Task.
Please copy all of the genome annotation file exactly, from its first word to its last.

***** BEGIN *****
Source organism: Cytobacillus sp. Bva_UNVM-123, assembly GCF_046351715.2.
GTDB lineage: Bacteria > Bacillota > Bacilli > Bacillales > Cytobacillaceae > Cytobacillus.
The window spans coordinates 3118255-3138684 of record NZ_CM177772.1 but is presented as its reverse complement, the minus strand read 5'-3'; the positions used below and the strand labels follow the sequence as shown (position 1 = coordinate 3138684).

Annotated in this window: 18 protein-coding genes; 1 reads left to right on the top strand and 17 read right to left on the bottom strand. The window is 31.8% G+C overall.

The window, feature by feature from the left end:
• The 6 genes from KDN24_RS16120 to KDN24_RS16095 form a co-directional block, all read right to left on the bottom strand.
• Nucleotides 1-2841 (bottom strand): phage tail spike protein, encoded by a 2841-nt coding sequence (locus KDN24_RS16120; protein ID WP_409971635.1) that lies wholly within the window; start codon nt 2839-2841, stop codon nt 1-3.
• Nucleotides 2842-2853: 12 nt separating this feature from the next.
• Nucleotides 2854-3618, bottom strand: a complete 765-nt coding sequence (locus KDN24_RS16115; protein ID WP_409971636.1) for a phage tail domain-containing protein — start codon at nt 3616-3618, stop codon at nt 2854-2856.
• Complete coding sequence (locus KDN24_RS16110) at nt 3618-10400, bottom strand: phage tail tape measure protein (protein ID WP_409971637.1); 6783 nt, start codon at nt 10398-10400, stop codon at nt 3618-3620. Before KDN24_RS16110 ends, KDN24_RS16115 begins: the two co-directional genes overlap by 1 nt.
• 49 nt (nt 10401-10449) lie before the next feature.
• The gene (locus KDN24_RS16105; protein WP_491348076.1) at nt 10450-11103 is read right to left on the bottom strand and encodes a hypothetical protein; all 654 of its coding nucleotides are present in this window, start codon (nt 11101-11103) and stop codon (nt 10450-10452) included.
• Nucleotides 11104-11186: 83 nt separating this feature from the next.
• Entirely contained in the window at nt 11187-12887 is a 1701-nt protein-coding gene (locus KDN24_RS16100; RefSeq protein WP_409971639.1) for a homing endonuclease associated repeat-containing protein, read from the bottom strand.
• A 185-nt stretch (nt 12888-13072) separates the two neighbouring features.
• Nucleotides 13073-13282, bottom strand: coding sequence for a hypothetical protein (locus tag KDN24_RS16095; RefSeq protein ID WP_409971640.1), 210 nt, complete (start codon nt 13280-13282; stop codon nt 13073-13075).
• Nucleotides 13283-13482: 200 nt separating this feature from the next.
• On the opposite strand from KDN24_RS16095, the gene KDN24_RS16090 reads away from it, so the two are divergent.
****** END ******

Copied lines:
Source organism: Cytobacillus sp. Bva_UNVM-123, assembly GCF_046351715.2.
GTDB lineage: Bacteria > Bacillota > Bacilli > Bacillales > Cytobacillaceae > Cytobacillus.
The window spans coordinates 3118255-3138684 of record NZ_CM177772.1 but is presented as its reverse complement, the minus strand read 5'-3'; the positions used below and the strand labels follow the sequence as shown (position 1 = coordinate 3138684).

Annotated in this window: 18 protein-coding genes; 1 reads left to right on the top strand and 17 read right to left on the bottom strand. The window is 31.8% G+C overall.

The window, feature by feature from the left end:
• The 6 genes from KDN24_RS16120 to KDN24_RS16095 form a co-directional block, all read right to left on the bottom strand.
• Nucleotides 1-2841 (bottom strand): phage tail spike protein, encoded by a 2841-nt coding sequence (locus KDN24_RS16120; protein ID WP_409971635.1) that lies wholly within the window; start codon nt 2839-2841, stop codon nt 1-3.
• Nucleotides 2842-2853: 12 nt separating this feature from the next.
• Nucleotides 2854-3618, bottom strand: a complete 765-nt coding sequence (locus KDN24_RS16115; protein ID WP_409971636.1) for a phage tail domain-containing protein — start codon at nt 3616-3618, stop codon at nt 2854-2856.
• Complete coding sequence (locus KDN24_RS16110) at nt 3618-10400, bottom strand: phage tail tape measure protein (protein ID WP_409971637.1); 6783 nt, start codon at nt 10398-10400, stop codon at nt 3618-3620. Before KDN24_RS16110 ends, KDN24_RS16115 begins: the two co-directional genes overlap by 1 nt.
• 49 nt (nt 10401-10449) lie before the next feature.
• The gene (locus KDN24_RS16105; protein WP_491348076.1) at nt 10450-11103 is read right to left on the bottom strand and encodes a hypothetical protein; all 654 of its coding nucleotides are present in this window, start codon (nt 11101-11103) and stop codon (nt 10450-10452) included.
• Nucleotides 11104-11186: 83 nt separating this feature from the next.
• Entirely contained in the window at nt 11187-12887 is a 1701-nt protein-coding gene (locus KDN24_RS16100; RefSeq protein WP_409971639.1) for a homing endonuclease associated repeat-containing protein, read from the bottom strand.
• A 185-nt stretch (nt 12888-13072) separates the two neighbouring features.
• Nucleotides 13073-13282, bottom strand: coding sequence for a hypothetical protein (locus tag KDN24_RS16095; RefSeq protein ID WP_409971640.1), 210 nt, complete (start codon nt 13280-13282; stop codon nt 13073-13075).
• Nucleotides 13283-13482: 200 nt separating this feature from the next.
• On the opposite strand from KDN24_RS16095, the gene KDN24_RS16090 reads away from it, so the two are divergent.